“For unlike my mother, I did not believe I could be anything I wanted to be. I could only be me. ”Rating: 6 stars out of 10
The Joy Luck Club is a series of vignettes (short and distinct episodes) centred around the relationships within several Asian American families. I read this last year as part of my aim to read more diversely. I have to say I was surprised at how old this book is. Despite it being nearly thirty years old, the themes raised still feels very modern and it remains relevant.
The main types of relationships focused on are between mother and daughter, husband and wife. My favourite aspect was the interspersal of Chinese culture such as expectations, traditions, symbolisms and opinions on topics like interracial relationships. I don't know anything about Chinese culture so getting that brief glimpse from the first and second generation immigrants was fascinating. It didn't assume any background knowledge either so it was easy to follow (and, obviously, these are just the opinions of imaginary characters). I think overall, the cultural tensions and conflicts that the characters faced were captured really well. When you consider the short space of writing for each vignette, the conflicts are well explained and don't come across as unclear, boring or patronising.
One thing that struck me was that just as interesting questions were coming from a vignette, it would end and a different one would begin. Maybe this was intentional. On one level, using the vignettes in this way reinforces the seemingly unordered and random nature of life in general. Life isn't perfectly and evenly packaged with a beginning, middle and end. On the other level, it made the connection with the characters feel almost pointless. I had just started to get into a character or conflict when it is cut short. You are effectively repeatedly dumped into a random, single chapter of a story. For some people, I can see the appeal but mostly I felt like I 'missed out'. Maybe I was looking for a happy ending, a sign that relationships between mothers and daughters can be improved. Or more likely, vignettes just aren't for me.
The audiobook was read by Amy Tan and this was an excellent decision. Some authors lack the ability to narrate well and in doing so, they damage their own story. Tan's narration was very good. You could hear and experience her emotion. Her voice is very soft as well. I listened to The Joy Luck Club in one go whilst I was making bread last year. If you have two hours of mindless activity planned and you want to read The Joy Luck Club then I'd suggest giving the audiobook a try.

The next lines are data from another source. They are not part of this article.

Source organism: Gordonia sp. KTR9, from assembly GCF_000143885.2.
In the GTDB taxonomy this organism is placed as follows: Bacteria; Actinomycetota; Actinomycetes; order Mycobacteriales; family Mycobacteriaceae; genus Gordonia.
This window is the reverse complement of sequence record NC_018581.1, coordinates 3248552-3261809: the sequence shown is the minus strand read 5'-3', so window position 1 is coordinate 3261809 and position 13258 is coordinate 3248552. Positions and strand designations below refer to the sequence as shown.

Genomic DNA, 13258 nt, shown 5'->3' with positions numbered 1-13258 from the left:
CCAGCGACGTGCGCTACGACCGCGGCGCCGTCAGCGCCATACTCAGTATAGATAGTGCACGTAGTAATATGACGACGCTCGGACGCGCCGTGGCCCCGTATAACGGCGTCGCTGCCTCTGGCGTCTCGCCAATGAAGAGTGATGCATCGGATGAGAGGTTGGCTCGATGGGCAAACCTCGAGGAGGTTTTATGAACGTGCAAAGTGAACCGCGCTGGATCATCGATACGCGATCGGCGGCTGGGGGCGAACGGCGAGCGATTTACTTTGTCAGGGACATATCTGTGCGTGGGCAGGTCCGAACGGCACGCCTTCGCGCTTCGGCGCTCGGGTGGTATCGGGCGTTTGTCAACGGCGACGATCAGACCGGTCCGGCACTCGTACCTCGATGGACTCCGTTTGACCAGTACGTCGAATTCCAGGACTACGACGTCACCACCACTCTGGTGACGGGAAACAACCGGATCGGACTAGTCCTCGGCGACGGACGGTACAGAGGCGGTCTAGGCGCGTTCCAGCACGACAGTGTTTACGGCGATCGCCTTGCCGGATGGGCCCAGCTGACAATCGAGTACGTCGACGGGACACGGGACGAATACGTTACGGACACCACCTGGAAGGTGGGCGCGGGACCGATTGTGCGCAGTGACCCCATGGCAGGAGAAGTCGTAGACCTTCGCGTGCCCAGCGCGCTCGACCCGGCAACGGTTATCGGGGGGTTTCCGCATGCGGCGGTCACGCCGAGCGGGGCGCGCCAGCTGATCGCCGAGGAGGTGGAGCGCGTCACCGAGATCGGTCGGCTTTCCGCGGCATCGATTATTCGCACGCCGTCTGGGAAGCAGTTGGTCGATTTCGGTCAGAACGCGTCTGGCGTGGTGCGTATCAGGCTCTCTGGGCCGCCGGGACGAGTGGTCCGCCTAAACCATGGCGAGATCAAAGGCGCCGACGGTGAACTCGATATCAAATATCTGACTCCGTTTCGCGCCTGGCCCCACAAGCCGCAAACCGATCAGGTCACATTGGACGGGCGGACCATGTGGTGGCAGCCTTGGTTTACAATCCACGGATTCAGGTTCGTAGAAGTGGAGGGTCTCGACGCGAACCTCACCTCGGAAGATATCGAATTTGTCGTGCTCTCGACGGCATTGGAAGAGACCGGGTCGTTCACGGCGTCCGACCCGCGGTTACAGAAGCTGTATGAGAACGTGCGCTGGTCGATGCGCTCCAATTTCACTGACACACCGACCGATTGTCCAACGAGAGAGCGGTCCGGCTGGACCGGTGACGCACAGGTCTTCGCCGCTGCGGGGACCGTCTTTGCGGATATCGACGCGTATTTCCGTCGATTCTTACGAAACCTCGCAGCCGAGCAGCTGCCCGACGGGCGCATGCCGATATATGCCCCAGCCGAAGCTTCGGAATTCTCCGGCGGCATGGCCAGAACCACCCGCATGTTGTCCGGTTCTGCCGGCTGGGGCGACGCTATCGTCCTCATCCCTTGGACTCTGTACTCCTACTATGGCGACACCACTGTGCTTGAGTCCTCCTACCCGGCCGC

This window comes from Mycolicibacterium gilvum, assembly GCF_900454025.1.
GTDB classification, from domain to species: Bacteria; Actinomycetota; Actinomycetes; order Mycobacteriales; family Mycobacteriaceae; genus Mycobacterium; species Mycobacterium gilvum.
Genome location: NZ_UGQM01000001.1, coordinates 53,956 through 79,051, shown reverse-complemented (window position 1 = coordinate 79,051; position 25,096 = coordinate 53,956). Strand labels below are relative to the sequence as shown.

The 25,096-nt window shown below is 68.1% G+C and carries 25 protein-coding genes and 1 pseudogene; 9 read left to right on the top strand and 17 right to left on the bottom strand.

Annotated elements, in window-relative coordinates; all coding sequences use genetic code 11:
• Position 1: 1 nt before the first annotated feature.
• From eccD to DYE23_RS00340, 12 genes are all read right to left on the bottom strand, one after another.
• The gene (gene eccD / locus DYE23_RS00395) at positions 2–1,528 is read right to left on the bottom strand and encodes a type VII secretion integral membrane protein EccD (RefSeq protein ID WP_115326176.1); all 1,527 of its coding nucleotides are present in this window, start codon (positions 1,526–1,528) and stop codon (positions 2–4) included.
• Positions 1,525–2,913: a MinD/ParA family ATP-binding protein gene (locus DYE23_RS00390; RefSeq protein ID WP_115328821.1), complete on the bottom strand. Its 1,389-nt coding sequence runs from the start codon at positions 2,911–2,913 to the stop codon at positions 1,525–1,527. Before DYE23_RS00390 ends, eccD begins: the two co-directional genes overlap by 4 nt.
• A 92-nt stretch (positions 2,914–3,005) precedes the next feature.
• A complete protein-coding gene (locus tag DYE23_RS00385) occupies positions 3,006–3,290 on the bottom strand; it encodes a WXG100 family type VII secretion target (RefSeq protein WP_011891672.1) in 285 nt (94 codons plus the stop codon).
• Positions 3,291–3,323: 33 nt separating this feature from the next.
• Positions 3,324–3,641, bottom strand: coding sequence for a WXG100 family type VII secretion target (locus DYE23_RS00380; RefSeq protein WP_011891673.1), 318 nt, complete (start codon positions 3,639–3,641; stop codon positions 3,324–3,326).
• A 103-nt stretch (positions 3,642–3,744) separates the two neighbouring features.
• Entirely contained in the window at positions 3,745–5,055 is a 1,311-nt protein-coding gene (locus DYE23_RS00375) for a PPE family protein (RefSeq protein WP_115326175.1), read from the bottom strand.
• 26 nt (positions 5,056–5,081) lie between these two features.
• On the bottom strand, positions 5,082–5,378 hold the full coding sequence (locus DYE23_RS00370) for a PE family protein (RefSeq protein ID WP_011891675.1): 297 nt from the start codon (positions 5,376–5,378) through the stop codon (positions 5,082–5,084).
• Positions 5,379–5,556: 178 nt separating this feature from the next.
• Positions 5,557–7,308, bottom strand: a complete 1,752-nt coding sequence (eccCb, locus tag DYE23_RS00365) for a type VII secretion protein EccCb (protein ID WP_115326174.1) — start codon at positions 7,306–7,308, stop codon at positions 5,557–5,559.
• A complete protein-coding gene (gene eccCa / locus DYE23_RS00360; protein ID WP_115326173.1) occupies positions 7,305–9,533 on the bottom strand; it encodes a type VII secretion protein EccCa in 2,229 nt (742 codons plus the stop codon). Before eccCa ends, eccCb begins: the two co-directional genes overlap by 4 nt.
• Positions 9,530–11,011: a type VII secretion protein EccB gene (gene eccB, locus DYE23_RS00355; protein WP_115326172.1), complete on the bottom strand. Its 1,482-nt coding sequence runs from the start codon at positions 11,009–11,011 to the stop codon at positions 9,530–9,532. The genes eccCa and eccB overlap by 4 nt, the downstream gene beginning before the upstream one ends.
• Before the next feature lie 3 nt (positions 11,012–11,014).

For some reason, The Joy Luck Club just didn't wow me. If I was making bread again, I wouldn't listen to this. I'm not sure why I didn't like it because it has some great features, and I am kind of sad that I'm not raving about it. I think my main issue was that some of the vignettes were forgettable. The characters just didn't seem to be easily distinguishable and I couldn't tell you the name of a single character other than there was a baby, something to do with a dentist and a chess player. Some vignettes I cannot remember at all; others I might only remember what it was about or just how it ended. I agree that the best part of each vignette is the last third.
Overall, this book accurately reflects life. It's random and far too short. It's full of complex fundamental human relationships that can't be walked away from. You are dumped in the middle of conflicts without explanation or choice. It appears to strike a deep meaning and as soon as you think you have found it, it slips through your hand like smoke. If you can live with these things and find this quasi-existential by-product angst enjoyable then I can see why you'd like it and it deserves a cult following. Personally, it's not for me.
Year published: 1989